HAPCHEON (South Korea) • A small delegation from South Korea plans to gather around an obscure monument in Hiroshima when United States President Barack Obama visits the city this week, according to a New York Times report yesterday.
The monument is dedicated to the South Korean victims whom few remember. While most of the estimated 220,000 victims of the atomic bombs that the US dropped on Japan in Hiroshima and Nagasaki were Japanese civilians, some 40,000 to 50,000 of them were Koreans. They were in the cities against their will as forced labourers, or had settled there after fleeing deprivation in their occupied homeland.
The survivors who managed to return to South Korea after the war were shunned and denied medical care. Some were banished to leper colonies, said the New York Times.
They seek an apology from Japan, the US and even from their own government in South Korea.
"If there is anyone he must apologise to, isn't it the innocent non-Japanese victims like the Koreans?" said Ms Lee Su Yong, 88, whose parents took her to Hiroshima in search of food when she was seven.
"We Koreans didn't start the war. Most of us were there because the Japanese forced us to be there."
According to the report, Ms Lee now lives in a special nursing home for survivors in Hapcheon, a hilly southern county where about a quarter of the 2,580 registered South Korean survivors still alive today live.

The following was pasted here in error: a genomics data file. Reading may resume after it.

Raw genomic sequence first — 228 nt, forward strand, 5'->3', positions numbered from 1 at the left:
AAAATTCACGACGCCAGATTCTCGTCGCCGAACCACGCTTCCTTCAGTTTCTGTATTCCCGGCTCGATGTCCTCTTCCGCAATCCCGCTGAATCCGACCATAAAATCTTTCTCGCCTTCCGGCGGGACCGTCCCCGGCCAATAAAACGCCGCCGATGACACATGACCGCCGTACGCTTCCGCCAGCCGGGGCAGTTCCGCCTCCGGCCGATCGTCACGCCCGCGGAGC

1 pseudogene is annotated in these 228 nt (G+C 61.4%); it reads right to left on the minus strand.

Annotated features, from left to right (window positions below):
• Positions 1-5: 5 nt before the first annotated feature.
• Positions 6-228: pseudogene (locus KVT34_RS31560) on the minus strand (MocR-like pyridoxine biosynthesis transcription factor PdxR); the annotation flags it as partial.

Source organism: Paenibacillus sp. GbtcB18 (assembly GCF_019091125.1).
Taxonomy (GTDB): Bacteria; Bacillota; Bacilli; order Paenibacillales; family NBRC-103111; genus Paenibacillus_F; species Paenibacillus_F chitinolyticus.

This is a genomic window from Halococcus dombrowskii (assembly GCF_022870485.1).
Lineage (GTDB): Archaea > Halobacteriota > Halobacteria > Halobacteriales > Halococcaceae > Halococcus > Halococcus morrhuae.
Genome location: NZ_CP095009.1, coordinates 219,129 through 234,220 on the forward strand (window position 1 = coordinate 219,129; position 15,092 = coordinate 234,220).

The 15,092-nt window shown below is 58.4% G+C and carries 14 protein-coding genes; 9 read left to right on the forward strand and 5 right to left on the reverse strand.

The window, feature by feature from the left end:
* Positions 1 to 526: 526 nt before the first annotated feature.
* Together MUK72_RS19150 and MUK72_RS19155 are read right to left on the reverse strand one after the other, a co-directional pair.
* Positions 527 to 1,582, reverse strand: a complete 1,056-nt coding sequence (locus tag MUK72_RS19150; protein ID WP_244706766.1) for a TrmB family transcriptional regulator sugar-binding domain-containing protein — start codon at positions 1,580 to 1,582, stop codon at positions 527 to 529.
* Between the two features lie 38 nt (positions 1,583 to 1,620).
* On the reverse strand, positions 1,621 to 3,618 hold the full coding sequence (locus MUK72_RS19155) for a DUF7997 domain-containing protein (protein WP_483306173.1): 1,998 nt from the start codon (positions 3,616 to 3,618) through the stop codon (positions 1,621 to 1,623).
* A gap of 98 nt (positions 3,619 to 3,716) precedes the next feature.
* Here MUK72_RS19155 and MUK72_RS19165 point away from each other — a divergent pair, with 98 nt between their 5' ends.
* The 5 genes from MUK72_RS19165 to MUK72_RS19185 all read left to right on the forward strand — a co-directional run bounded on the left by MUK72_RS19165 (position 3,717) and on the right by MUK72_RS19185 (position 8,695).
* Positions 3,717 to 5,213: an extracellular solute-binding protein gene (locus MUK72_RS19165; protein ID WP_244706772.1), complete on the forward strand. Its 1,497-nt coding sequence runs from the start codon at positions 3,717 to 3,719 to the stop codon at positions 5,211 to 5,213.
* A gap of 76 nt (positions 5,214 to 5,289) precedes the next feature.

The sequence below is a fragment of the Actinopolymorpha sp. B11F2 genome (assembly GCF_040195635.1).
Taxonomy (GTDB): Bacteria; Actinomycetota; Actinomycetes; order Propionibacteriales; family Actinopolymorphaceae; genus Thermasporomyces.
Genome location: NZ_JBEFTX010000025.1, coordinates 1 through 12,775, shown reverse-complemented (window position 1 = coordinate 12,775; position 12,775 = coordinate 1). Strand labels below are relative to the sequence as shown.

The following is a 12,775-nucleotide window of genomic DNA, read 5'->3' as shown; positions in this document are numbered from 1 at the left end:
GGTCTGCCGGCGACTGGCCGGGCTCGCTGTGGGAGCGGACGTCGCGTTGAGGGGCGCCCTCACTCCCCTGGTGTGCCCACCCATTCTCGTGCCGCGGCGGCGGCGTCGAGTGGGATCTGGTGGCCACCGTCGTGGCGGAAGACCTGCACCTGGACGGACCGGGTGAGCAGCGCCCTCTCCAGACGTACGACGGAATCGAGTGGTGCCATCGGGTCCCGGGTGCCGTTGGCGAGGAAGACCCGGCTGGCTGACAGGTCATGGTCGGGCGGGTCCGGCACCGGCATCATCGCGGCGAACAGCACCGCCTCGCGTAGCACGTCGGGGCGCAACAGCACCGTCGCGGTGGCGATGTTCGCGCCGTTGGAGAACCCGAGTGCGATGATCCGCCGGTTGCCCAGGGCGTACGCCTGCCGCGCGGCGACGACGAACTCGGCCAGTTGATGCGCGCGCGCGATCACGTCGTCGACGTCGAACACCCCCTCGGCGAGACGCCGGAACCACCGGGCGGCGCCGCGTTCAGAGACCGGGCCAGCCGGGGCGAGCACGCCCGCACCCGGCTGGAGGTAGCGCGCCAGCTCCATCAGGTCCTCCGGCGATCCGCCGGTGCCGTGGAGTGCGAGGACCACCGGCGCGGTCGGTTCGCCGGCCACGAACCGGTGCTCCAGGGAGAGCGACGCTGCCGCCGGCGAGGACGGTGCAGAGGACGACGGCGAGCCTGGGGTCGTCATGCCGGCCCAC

Unlike the comfort women, whose cause the South Korean government championed, survivors of the atomic bombs suffered a political handicap for they were victims of an attack by the US - South Korea's most important ally. It was taboo to criticise the US, even decades after the war, said the report.
Many families of the South Korean survivors are tormented by the belief that radiation exposure caused genetic defects that survivors passed on to their children and grandchildren.
Ms Han Jeong Soon, 57, told the New York Times that she blames genetic defects passed down by her parents for the bone disease she suffers from and her son's cerebral palsy.
"For others, the atomic bomb marked the end of the war and liberation. For us, it was the beginning of new pain and the start of a never-ending war."